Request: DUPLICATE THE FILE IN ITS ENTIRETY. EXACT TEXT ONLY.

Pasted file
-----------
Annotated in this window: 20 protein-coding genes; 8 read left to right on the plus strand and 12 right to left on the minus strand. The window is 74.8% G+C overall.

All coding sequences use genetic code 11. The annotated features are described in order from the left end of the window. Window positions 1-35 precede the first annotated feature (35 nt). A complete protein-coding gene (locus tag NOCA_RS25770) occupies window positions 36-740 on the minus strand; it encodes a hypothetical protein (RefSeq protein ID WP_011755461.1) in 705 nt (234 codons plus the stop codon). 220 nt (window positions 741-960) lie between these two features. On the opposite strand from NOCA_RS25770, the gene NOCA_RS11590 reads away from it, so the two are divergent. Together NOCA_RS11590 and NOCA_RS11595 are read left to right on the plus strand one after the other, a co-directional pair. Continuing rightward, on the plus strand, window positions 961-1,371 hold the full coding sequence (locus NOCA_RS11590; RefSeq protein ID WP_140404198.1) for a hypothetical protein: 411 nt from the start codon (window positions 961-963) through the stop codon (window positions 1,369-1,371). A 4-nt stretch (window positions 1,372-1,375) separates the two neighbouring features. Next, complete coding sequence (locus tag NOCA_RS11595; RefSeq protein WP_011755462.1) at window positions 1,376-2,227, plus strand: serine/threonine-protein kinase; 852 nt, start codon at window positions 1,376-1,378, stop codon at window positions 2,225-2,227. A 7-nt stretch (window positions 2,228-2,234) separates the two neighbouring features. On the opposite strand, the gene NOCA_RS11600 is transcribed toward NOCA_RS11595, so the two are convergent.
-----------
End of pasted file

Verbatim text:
Annotated in this window: 20 protein-coding genes; 8 read left to right on the plus strand and 12 right to left on the minus strand. The window is 74.8% G+C overall.

All coding sequences use genetic code 11. The annotated features are described in order from the left end of the window. Window positions 1-35 precede the first annotated feature (35 nt). A complete protein-coding gene (locus tag NOCA_RS25770) occupies window positions 36-740 on the minus strand; it encodes a hypothetical protein (RefSeq protein ID WP_011755461.1) in 705 nt (234 codons plus the stop codon). 220 nt (window positions 741-960) lie between these two features. On the opposite strand from NOCA_RS25770, the gene NOCA_RS11590 reads away from it, so the two are divergent. Together NOCA_RS11590 and NOCA_RS11595 are read left to right on the plus strand one after the other, a co-directional pair. Continuing rightward, on the plus strand, window positions 961-1,371 hold the full coding sequence (locus NOCA_RS11590; RefSeq protein ID WP_140404198.1) for a hypothetical protein: 411 nt from the start codon (window positions 961-963) through the stop codon (window positions 1,369-1,371). A 4-nt stretch (window positions 1,372-1,375) separates the two neighbouring features. Next, complete coding sequence (locus tag NOCA_RS11595; RefSeq protein WP_011755462.1) at window positions 1,376-2,227, plus strand: serine/threonine-protein kinase; 852 nt, start codon at window positions 1,376-1,378, stop codon at window positions 2,225-2,227. A 7-nt stretch (window positions 2,228-2,234) separates the two neighbouring features. On the opposite strand, the gene NOCA_RS11600 is transcribed toward NOCA_RS11595, so the two are convergent.